Thanks for the comments.
I picked the album up in an auction in the USA. Of all my 'stuff' this item is my favourite, my avatar pic comes from the same album. What is spooky is that a couple of months later I got some WW1 imperial photos and they were of the same main characters.
Thanks for the info on the U-Boat.
Mel: Now that I'm home again I can pay more attention to what's going on. Those are excellent photos, and I can see why that album is a favorite. I would sure like to find a similar album. The UB-4 was sunk by gunfire on 15 August 1915 off the British coast near Cromer. She was attacked by the British armed sailing smack, Inverlyon. U-43 survived the war and was surrendered to the British on 20 January 1919. She was scrapped in 1922 at Swansea. U-49 was rammed and sunk with all hands on 11 September 1917 after firing two torpedoes at the SS British Transport. The British Transport, evaded both torpedoes and rammed the still submerged U-boat.Dwight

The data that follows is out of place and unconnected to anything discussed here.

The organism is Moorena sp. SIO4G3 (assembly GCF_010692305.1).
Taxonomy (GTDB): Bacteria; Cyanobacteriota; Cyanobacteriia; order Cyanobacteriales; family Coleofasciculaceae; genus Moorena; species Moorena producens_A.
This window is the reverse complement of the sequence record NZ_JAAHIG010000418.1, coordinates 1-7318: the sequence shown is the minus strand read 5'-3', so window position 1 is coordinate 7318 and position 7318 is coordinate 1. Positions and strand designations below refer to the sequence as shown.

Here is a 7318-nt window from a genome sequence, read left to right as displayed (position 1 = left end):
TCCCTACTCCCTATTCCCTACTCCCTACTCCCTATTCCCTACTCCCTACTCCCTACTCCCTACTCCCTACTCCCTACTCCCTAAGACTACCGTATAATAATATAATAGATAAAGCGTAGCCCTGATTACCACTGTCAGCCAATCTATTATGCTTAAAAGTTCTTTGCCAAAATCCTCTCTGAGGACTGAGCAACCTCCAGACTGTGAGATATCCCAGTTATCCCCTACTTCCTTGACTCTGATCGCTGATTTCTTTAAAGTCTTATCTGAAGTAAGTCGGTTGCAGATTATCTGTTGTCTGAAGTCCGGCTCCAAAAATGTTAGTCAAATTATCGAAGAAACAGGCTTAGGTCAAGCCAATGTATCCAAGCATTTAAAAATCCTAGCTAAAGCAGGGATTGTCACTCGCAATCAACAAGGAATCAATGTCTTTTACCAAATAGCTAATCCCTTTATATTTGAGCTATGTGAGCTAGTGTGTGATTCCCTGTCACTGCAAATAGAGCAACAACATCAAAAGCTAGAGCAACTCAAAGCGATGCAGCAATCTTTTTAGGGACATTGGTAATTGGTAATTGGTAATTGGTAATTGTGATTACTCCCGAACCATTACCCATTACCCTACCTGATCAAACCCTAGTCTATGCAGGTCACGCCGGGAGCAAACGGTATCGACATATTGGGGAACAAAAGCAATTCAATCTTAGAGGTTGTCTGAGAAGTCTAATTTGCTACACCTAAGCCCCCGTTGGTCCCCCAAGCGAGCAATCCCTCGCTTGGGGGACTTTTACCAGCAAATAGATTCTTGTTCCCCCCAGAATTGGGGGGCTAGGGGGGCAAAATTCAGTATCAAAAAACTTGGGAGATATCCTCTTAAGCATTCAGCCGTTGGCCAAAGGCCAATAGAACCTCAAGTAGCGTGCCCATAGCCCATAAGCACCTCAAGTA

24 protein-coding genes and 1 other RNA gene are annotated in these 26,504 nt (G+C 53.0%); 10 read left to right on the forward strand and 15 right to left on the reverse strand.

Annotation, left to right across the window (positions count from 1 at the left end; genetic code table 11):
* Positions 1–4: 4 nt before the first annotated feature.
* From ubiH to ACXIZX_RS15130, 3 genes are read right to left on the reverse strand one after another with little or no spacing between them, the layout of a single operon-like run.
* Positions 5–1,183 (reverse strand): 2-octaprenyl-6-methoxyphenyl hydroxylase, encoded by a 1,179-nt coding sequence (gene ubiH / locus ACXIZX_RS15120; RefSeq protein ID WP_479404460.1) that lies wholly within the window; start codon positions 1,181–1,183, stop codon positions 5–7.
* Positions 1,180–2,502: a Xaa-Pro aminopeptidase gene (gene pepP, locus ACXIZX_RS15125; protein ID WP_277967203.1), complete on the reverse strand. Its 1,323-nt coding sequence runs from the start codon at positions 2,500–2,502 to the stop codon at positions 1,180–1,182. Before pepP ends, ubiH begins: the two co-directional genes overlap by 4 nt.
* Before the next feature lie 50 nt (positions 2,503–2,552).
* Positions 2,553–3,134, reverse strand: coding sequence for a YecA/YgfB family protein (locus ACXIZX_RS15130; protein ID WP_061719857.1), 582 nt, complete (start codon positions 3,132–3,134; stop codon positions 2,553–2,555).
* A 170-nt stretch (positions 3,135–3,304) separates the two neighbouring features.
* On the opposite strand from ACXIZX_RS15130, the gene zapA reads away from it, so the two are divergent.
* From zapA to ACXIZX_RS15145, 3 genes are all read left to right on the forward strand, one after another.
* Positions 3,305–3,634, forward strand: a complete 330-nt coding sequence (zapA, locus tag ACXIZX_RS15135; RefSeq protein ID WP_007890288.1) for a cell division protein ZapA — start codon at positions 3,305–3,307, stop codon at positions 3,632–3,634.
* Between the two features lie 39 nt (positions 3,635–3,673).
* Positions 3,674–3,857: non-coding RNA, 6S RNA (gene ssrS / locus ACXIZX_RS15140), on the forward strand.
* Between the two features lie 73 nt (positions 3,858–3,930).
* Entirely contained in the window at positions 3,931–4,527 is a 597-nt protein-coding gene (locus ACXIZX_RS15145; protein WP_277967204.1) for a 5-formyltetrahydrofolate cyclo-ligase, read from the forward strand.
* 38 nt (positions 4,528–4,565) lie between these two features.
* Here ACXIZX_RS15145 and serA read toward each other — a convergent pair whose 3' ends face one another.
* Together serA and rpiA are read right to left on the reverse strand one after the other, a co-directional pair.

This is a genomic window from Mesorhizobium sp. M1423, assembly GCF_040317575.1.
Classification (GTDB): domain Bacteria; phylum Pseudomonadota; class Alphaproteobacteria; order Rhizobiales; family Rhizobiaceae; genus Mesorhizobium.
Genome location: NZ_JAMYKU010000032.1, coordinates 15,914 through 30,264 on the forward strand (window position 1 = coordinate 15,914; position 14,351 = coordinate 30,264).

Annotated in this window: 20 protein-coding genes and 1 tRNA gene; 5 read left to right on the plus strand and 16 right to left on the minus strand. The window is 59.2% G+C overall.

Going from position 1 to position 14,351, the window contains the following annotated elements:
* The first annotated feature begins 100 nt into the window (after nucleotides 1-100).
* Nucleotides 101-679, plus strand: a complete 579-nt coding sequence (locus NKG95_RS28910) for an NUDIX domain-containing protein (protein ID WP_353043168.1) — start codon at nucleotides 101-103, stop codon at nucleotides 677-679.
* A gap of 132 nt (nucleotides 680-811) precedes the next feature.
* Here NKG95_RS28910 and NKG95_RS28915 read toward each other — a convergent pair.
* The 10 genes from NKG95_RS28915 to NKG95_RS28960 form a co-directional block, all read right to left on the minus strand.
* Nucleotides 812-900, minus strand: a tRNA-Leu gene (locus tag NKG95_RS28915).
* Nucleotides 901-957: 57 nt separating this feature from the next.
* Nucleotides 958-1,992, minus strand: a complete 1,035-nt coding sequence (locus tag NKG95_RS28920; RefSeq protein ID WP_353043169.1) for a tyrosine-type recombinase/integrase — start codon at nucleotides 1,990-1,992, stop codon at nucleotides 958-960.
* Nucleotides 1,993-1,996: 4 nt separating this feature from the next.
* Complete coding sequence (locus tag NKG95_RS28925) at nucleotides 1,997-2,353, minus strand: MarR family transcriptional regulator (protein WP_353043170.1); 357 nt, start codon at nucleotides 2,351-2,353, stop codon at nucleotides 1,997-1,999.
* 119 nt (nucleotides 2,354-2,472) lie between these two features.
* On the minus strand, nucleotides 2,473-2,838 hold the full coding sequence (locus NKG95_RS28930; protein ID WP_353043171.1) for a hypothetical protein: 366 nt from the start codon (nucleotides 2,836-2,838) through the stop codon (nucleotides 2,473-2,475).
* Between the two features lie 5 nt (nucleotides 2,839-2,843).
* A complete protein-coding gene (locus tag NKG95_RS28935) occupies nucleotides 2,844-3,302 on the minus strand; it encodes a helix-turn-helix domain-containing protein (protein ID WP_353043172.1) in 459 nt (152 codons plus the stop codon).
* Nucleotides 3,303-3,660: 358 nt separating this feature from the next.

i have very much enjoyed this thread,thanks to all who posted
Redcap: the U-1, 2, 7, 9, & 22 are another excellent group of photos. Are they from the same album? U-1 was used as a training boat throughout WWI and is now on display in the Deutsches Museum in Munich. U-2 was also a training boat and was scrapped on 19 February 1919. U-7 met an unfortunate fate when U-22 mistakenly torpedoed her on 21 January 1915 in the German Bight off the coast of Holland. U-9 survived the war and was surrendered to the British on 26 November 1918. She was scrapped in 1919. U-22, the same boat that torpedoed U-7, survived the war and was surrendered to the British who scrapped her in 1919-20. Dwight
Nice photos! The real soldiers who fought then!
Anton: Nice photos. The upper photo is the mid-ship pressure hull and conning tower of the mine layer UC-5. I was unaware that all or part of the boat came to the United States. If the upper photo was takem in the US, then it must have been during the 1919 Victory Bond Drive. The UC-5 ran aground on 27 Arpril 1916 off Britain's East Coast near Harwitch. She was unable to get off and the crew scuttled her. The British salvaged the wreck and towed it into Harwich. The lower photo is the U-155, ex-U-Deutschland. As the U-Deutschland, she was the world's first unarmed cargo submarine designed and built to break the British blockade and carry goods between the US and Germany. She made two trips to the United States in July and November 1916. She was converted to a war boat in 1917 and designated a U-cruiser, U-155 In that photo she's going up the Thames en route St. Katherine's Dock to be displayed as a war trophy. Thanks for posting them. Dwight